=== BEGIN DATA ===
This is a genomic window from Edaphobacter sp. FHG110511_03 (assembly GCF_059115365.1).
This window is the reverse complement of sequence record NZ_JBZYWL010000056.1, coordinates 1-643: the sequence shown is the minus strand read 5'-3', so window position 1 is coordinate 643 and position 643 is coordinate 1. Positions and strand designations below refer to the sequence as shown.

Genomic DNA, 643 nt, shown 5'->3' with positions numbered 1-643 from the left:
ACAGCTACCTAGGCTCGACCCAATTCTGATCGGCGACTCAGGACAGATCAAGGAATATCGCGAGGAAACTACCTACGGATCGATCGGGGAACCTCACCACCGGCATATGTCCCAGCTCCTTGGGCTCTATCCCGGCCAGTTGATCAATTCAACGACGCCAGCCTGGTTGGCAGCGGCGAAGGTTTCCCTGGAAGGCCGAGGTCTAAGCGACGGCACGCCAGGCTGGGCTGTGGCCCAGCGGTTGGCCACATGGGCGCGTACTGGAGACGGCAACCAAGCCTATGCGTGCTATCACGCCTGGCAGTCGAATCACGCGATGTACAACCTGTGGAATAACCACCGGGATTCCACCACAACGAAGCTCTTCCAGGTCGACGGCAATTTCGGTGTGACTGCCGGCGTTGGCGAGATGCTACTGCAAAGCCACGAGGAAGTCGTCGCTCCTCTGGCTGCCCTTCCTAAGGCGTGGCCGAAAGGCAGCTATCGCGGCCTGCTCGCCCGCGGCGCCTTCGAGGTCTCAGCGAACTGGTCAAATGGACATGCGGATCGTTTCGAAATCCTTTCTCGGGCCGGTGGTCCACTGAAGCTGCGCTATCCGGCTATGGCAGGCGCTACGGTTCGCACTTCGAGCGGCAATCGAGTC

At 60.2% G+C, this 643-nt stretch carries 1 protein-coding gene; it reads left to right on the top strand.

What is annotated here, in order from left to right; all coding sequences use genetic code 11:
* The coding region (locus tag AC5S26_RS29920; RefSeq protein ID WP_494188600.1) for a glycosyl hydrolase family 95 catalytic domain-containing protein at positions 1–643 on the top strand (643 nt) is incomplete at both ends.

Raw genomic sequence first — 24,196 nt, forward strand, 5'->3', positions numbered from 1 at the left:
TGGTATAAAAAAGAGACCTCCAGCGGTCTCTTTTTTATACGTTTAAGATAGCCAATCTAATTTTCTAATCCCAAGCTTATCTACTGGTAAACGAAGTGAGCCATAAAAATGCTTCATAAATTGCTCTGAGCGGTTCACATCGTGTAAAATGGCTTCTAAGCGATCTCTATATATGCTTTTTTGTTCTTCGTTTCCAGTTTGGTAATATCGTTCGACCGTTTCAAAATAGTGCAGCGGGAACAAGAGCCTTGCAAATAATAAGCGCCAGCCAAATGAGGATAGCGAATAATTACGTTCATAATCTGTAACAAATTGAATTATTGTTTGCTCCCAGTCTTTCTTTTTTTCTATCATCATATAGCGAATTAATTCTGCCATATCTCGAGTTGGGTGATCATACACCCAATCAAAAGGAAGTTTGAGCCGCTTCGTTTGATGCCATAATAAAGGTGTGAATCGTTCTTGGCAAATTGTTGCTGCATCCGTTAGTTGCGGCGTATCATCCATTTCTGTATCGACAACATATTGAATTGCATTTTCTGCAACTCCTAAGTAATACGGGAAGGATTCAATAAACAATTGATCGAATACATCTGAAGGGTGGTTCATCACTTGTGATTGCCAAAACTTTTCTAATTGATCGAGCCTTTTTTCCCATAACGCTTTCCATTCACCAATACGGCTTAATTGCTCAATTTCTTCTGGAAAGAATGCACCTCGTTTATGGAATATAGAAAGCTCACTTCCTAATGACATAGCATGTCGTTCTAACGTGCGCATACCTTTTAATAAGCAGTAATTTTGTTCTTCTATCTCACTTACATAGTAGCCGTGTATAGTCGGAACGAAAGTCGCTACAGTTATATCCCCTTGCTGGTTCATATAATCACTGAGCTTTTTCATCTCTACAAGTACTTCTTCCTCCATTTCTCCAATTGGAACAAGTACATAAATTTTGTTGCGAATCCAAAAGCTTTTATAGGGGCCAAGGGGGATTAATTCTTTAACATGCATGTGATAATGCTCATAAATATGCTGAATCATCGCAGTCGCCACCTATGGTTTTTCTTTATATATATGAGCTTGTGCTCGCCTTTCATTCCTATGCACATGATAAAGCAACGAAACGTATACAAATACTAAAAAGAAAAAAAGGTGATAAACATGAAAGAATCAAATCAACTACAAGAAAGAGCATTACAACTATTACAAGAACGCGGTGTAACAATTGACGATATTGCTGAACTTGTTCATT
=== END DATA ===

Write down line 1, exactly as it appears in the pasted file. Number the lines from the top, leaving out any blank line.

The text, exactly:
This is a genomic window from Edaphobacter sp. FHG110511_03 (assembly GCF_059115365.1).